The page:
Growing up, when I wanted to know something, I would go to books. It was “pre-Google”. And, even now with Google, if I want an answer to something quick I go there, but if I really want to understand something I go to books. I think it also relates to good music. When you hear great music and have fun at a concert, you are inspired and feel good. With the Wordstock Sudbury Literary Festival, it takes that idea and makes it about books. Lots of times writers and readers are introverts so it can be hard to get us out but in the same way we might jump to go to a concert with a musician we love. Listening to writers talk about their books does the same thing. Listening to Gregory Scofield read his poetry is like going to a concert; you get the same feeling of inspiration.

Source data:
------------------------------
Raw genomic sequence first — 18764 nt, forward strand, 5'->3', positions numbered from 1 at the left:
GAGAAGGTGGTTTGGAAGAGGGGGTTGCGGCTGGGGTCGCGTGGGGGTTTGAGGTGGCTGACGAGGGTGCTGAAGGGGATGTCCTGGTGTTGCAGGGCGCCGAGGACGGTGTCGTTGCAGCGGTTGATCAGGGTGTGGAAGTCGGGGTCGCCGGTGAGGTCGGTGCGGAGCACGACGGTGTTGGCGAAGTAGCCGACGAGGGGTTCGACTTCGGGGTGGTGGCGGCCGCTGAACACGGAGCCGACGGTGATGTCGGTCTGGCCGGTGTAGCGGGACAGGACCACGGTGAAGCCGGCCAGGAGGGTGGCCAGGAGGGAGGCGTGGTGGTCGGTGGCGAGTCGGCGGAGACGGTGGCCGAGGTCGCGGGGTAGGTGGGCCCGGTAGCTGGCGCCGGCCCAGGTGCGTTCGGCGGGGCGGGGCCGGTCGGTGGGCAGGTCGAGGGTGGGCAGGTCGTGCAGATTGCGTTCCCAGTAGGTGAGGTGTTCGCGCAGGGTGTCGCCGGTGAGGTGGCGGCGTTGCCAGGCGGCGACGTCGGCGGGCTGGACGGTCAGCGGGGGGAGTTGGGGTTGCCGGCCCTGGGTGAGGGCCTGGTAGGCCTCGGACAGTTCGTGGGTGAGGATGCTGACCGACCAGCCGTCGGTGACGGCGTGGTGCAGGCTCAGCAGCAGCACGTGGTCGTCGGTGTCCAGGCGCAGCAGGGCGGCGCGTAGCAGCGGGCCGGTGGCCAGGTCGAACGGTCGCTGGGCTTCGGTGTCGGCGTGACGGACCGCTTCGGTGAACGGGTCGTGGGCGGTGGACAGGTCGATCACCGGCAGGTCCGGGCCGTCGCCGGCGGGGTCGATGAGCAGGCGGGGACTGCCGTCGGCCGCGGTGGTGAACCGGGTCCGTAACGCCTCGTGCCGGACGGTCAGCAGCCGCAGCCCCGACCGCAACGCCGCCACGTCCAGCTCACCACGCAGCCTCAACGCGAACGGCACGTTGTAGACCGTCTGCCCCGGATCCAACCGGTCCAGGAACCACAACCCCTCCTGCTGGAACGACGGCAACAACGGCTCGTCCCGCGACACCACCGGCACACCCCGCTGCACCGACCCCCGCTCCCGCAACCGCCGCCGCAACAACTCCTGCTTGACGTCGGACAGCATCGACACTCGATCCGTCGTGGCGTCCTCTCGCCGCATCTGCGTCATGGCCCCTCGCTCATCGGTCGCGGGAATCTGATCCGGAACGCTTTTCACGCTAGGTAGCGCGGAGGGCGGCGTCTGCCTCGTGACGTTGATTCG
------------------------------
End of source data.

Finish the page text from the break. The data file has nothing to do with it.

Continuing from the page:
How did your love of books lead you to Latitude 46 and the Wordstock Sudbury Literary Festival?

I think it is important to have a venue for writers, to have that support and access to the bigger publishing industry in Canada. A big part of what we do is nurture writing. We want to create books that meet the standards of the Canadian publishing world and nurture writers that people will want to talk about in book clubs. It’s not easy, and the reason we do it is out of a deep passion to create the kinds of books that I was inspired by growing up. When it comes to Wordstock, I think there are a lot of readers-in-hiding in Sudbury (laughter here). There are quite a few book clubs and so people are already reading and talking about books, the next step from that is to bring authors in and talk to them.  We want to talk about what makes people write the things they do. We want to know things like ‘what made you write this? What were you thinking?’  When you read a good book sometimes you would love to talk to that author about how and why they did it.